If you’re not a NBA fiend, but you have someone you want to connect with who is, or have a curiosity about the gladiator match ahead, then you are like Cody’s mom. And Cody’s NBA Finals preview is an imagined conversation with his mom… This article is a great way to access the NBA for the music and movies folks.
This site covers three topics. If you are someone who is super passionate about all three or even just one and comes here for deep dives into analog recording gear, or pick-and-roll coverage’s, or Miyazaki’s animation influences, we LOVE that and we want to go there with you! But another passion of ours is crossover and exposure. We’d love nothing more than if through the site the cinephiles became Sarah Jarosz fans or if the Indie Folk heads gain a conversation starter with their hoops junkie father.
And today, it is the latter folks this article is for. My NBA Finals preview is an imagined conversation with someone super important to me: my mom. How much does my mom know about the NBA? Basically nothing. So if you also know nothing, but have a curiosity for the epic, legacy alternating Battle Royale that kicks off at 9PM ET tonight. Well, take a seat next to my mom, here we go.
–Hi, honey. I love your writing!
Thank you. Thank you so much. If you called me to say that you didn’t like it, I’d be worried.
–There’s one thing I don’t get though.
Yeah? Which part?
–Can you explain it to me?
The entirety of basketball?
–When you say it like that, it kind of sounds like a lot.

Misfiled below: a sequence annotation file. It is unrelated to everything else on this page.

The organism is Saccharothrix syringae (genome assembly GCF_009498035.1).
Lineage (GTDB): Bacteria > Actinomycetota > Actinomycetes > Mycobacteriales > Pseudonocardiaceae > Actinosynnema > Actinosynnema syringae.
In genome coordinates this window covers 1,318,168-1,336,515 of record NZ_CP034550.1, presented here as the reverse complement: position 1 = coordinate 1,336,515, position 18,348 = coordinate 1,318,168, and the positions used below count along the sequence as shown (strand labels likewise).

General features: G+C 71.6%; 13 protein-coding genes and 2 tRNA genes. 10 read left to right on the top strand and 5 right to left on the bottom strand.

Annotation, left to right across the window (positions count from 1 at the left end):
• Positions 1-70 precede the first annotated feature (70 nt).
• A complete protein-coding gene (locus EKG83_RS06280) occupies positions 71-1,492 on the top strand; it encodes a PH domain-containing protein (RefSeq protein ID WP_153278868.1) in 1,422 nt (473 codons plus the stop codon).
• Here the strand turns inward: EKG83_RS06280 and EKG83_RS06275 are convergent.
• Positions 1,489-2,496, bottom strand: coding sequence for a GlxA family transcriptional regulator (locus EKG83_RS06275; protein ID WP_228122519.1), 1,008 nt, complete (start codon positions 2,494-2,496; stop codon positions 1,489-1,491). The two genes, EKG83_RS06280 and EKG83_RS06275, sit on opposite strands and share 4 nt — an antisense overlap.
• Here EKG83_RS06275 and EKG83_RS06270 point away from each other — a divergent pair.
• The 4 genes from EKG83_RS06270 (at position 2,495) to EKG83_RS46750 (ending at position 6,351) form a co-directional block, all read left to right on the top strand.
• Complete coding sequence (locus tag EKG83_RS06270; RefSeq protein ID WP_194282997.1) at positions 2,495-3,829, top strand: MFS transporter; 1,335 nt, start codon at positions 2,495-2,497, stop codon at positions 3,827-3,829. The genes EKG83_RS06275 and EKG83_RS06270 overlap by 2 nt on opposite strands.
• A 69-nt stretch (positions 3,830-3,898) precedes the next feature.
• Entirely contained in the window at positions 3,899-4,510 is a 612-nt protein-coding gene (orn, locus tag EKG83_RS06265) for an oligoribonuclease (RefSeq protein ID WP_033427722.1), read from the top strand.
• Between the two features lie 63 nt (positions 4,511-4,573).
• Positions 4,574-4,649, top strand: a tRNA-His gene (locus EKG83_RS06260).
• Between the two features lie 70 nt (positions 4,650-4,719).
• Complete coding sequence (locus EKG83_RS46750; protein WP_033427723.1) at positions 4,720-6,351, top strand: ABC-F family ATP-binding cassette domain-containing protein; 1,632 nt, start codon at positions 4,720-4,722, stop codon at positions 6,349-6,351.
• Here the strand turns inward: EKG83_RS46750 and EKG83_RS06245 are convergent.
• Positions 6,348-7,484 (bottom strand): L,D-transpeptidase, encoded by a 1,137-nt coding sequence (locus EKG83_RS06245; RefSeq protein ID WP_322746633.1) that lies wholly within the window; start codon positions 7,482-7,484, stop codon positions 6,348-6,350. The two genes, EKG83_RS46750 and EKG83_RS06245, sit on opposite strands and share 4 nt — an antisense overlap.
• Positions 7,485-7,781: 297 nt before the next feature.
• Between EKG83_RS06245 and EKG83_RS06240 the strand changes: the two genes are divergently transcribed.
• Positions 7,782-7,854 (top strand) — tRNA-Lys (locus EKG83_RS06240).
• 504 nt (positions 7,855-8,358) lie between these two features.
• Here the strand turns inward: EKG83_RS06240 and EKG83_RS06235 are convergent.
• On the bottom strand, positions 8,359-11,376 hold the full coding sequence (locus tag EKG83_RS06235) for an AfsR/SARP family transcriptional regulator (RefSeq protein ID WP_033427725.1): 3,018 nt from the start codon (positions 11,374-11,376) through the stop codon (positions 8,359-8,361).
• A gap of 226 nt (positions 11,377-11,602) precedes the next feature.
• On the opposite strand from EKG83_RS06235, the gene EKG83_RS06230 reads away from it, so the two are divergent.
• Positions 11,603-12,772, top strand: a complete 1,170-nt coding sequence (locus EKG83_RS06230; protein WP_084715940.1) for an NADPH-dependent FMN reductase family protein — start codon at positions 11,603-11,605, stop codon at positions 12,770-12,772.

How about just the Finals.
–Perfect. Who is winning?
They start Wednesday.
–OK, OK, let me grab a pen. Who is going to win?
There are a lot of—
–Wait, back up. Who’s playing?
The Los Angeles Lakers and the Miami Heat.
–And LeBron James—yes I’ve heard of him—plays for the Lakers. No, wait, he was on the Heat. Is he on the Heat now? Is he on both teams? How can he do that? That shouldn’t be allowed.
He’s just on the Lakers.
–How many schools have players on the Heat built?
That’s not a stat on ESPN.
–He’s been in the NBA forever.
That’s true. This is his 10th NBA finals appearance. With three different teams. And he’s the best player on his team, I think, even though this is his 17th season.
-Whoa. So he’s better than Michael Jordan.
–Who has the better offense?
Los Angeles has two of the best offensive players on the planet Earth in James and Anthony Davis. Miami can be a beautiful cohesive machine. According to standard statistics, these two teams are pretty even. In fact, their numbers are within one of each other in all of the major stats except two point percentage and foul shooting percentage. (So that includes team three point percentage, rebounds, assists, steals, blocks, and points per game.) Still, these are teams with different styles. The Heat shoot 45% of their shots from three point range. While the Lakers are at 38%. The Lakers focus on getting to the rim and take 30% of their shots from within three feet of the basket. Conversely, Miami’s takes only 20% of their shots from point blank range.